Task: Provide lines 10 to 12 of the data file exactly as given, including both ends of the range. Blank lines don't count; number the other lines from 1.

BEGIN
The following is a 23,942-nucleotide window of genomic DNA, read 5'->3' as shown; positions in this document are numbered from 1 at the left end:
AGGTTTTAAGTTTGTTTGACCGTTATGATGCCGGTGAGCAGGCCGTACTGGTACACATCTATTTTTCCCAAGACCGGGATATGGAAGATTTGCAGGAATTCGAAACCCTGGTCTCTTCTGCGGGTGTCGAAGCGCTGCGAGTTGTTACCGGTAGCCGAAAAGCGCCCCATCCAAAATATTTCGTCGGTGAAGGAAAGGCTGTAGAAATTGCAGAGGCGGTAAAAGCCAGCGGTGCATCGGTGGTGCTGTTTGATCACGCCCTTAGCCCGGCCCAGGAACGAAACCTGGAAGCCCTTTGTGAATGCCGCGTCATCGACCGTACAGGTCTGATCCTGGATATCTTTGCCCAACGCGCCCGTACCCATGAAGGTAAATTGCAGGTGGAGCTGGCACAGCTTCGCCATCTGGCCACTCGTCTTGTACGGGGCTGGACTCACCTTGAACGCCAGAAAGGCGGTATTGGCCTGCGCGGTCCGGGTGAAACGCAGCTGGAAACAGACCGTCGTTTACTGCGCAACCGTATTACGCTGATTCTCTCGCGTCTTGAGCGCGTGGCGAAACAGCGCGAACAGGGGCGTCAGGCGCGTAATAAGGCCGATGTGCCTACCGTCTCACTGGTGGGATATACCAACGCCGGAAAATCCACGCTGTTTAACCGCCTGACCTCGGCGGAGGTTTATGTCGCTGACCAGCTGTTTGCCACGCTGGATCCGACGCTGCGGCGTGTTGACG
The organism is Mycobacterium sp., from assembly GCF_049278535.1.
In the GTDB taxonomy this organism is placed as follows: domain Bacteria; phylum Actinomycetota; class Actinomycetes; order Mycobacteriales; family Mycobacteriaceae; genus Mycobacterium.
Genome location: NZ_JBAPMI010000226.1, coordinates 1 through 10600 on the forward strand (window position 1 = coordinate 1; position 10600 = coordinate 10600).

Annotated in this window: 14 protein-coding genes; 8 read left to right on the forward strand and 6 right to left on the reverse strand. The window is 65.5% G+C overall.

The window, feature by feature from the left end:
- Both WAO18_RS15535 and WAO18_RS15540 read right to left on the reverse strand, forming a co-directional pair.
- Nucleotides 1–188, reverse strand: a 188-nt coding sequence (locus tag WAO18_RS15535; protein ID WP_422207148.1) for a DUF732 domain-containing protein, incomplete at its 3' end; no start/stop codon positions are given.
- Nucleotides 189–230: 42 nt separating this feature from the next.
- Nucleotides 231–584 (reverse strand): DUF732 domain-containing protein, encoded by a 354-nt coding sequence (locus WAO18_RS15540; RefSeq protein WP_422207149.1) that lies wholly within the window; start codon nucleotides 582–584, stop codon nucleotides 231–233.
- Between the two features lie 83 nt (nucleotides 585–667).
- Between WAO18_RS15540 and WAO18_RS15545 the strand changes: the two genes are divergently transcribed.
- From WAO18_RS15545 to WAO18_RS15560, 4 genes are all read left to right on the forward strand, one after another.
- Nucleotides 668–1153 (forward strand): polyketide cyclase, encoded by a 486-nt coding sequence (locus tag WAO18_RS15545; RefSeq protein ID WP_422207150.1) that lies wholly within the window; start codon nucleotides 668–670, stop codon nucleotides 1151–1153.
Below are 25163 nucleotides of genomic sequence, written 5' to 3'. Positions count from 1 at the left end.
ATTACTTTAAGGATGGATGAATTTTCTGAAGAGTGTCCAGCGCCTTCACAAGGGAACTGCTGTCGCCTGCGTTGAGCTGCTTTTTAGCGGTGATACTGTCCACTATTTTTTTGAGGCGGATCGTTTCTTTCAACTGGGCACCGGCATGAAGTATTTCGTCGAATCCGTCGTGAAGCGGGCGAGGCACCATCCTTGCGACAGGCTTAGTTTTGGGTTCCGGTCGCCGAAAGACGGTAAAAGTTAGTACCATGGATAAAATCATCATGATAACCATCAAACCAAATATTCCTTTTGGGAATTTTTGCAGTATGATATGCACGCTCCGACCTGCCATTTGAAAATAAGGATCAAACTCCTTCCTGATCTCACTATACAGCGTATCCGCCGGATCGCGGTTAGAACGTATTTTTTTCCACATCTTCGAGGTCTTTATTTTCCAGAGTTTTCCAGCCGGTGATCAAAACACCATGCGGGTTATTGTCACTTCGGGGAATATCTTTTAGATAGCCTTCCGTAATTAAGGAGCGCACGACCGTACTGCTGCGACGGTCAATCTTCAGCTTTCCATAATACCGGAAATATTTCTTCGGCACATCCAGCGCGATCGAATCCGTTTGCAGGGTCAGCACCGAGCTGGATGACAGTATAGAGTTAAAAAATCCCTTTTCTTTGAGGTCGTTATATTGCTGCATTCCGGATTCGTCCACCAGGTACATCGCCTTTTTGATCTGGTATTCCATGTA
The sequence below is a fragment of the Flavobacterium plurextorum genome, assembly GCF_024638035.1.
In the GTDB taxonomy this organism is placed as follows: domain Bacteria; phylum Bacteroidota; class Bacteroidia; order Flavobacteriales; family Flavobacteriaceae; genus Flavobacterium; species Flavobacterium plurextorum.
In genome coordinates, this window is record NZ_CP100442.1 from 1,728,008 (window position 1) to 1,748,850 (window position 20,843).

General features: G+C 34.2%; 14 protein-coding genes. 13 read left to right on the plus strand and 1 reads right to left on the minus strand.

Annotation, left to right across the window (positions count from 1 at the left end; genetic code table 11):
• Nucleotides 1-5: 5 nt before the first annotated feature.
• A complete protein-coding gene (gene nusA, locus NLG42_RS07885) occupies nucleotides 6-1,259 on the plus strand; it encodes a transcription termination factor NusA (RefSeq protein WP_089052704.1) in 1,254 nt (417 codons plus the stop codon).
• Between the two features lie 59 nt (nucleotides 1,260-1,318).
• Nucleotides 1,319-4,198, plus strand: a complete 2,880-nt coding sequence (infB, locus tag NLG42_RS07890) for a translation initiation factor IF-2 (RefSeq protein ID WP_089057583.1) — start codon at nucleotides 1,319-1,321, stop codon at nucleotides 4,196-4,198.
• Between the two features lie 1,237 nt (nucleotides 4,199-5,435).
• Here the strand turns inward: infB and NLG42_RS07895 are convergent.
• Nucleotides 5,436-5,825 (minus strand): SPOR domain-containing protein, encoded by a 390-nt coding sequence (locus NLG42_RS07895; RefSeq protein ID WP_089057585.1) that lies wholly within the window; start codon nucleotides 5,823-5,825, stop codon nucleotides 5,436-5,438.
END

- Nucleotides 189–230: 42 nt separating this feature from the next.
- Nucleotides 231–584 (reverse strand): DUF732 domain-containing protein, encoded by a 354-nt coding sequence (locus WAO18_RS15540; RefSeq protein WP_422207149.1) that lies wholly within the window; start codon nucleotides 582–584, stop codon nucleotides 231–233.
- Between the two features lie 83 nt (nucleotides 585–667).